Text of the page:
You have just crashed into another car -- or a vehicle has banged into you.
A lot can happen between the moment you step out of the car to examine the damage, and the instant you drive away from the scene.
During this time, the steps you take determine how smoothly the car insurance claim process unfolds.
Auto insurance policies spell out the duties of policyholders in the aftermath of an accident, says Lynne McChristian, Florida representative for the Insurance Information Institute (
"If the policyholder is not in compliance with those duties, then the insurance company may not provide coverage," McChristian says.
Talk to your insurance agent to make sure you understand your responsibilities. Completing the next five steps should keep you in compliance with most policies.
1. Call the police
Of course, your first step is always to make sure nobody in either vehicle was hurt, and to move your car out of harm's way. If someone is injured, cover her or her with a blanket.
Once you have taken those steps, pull out your cellphone and call the police.
"You want the accident to be officially reported," McChristian says. "Even if the damage to the vehicles involved is minor, it's wise to call police."
If there were injuries, tell the police, who will notify the nearest medical personnel, according to
In some cities, police may not respond to minor crashes. However, McChristian notes another reason why it is still a good idea to call police. "A bystander may have witnessed the crash and called police," she says. "If you drove off without making the call, you may be accused of leaving the scene of an accident."
If police do arrive, write down the police officer's name, badge number and department, as well as the accident's incident number, says Janet Patrick, spokeswoman for the Illinois Insurance Association. "The police officer may ask you to sign papers following the crash investigation," she says, referring to crash report documents or citations. "These are the only documents you should sign at the scene of the accident."
Also, if anyone was injured, make sure to tell the police officer. Ask the officer how you can get a copy of the accident report for your records. It’s likely you’ll need this if you file a claim.
2. Exchange important information
While waiting for the police, make sure to get the names and addresses of the other driver, all passengers and any witnesses.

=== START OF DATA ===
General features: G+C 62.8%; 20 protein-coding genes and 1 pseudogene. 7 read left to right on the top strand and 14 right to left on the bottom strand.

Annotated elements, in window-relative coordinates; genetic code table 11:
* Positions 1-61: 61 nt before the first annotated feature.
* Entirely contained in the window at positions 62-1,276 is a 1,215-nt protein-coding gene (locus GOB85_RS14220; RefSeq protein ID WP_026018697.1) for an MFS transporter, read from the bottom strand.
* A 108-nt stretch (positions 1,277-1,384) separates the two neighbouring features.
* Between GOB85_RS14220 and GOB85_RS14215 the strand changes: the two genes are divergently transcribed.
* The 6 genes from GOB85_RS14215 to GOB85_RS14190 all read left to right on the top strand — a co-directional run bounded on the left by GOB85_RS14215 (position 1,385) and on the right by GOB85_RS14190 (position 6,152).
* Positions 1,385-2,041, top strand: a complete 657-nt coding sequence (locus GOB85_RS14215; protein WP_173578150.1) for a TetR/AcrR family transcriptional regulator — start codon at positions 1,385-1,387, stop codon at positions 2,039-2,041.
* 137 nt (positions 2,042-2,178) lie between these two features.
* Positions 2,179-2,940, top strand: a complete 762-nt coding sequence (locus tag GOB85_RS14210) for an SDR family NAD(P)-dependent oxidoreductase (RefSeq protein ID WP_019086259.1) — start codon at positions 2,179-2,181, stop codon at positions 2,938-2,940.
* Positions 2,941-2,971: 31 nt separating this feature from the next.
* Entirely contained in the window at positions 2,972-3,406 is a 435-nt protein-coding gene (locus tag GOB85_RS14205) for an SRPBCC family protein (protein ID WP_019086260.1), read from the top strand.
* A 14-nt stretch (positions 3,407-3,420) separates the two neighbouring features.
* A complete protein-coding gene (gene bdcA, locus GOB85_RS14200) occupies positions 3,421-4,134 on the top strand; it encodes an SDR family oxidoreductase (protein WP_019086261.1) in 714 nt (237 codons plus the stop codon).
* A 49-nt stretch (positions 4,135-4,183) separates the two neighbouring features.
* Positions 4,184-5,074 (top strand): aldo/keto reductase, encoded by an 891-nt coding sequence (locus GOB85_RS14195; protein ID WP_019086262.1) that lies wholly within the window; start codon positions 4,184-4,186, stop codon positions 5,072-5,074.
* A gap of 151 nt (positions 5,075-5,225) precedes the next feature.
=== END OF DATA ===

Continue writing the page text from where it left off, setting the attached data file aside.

McChristian says getting this information up front can help prevent fraud later on, so be sure to ask for the other driver's license number, name, address, phone number and email address.
Also ask to see the other driver's insurance identification card, Patrick says.
"Identify the name of the insurance company and the coverage expiration date," Patrick says. Record the policy number, insurer's address and contact number.
Although it’s good to exchange key information, remember not to go overboard, Patrick says.
"Don’t discuss fault -- who caused the crash, how it could have been avoided -- with the other driver," she says.
Also, avoid disclosing sensitive information, such as your Social Security number or financial information. It’s best not to discuss your policy limits or other coverage details with the driver. Keep that information between you and your insurance agent.
3. Record details about the other vehicle
In addition to gathering the driver's information, document the make, model and license plate of the other vehicle.
"This is good information to have, especially if discrepancies arise during the claim process," Patrick says.
A few quick cellphone pictures of the car and its license plate can help you record this information.
"The same information can also be found on the police report," Patrick says.
4. Take notes and pictures of the scene
Documenting damage at the scene of the accident -- along with specifics regarding the crash -- can help the insurance company process your claim, says Lori Conarton, spokeswoman for the Insurance Institute of Michigan.
"With cellphone cameras, it's easy to take photos to send to your agent or company," she says.
Patrick recommends recording all relevant details surrounding the accident as soon as possible.
"Write down accident details -- how it happened, time, date, location, weather conditions -- while they are still fresh in your mind," she says.
If there are injuries,
Many insurance companies -- including State Farm, Allstate, Liberty Mutual and others -- now offer mobile apps with checklists that can help you zero in on the information you need to record after an accident. You can even upload photos of the accident scene.
5. Call your insurer
Finally, once all details have been resolved at the accident scene, make one more phone call.
"Call your insurance agent as soon as possible after an accident," Conarton says.
Your agent will tell you what information he or she needs. However, it’s likely to include:
- A description of what happened, including the damage incurred by all parties.
- Names and addresses of everyone involved.
- Information about any tickets issued by police.
Conarton says time is of the essence.
"There may be a time limit for filing a claim, and you want to get it on the track for processing," she says.
McChristian says such time limits vary from insurer to insurer. Some simply request "prompt" notification. Others may specify a number of days, such as seven days, she says.
Talk to your insurance agent to find out which time limit applies to your policy.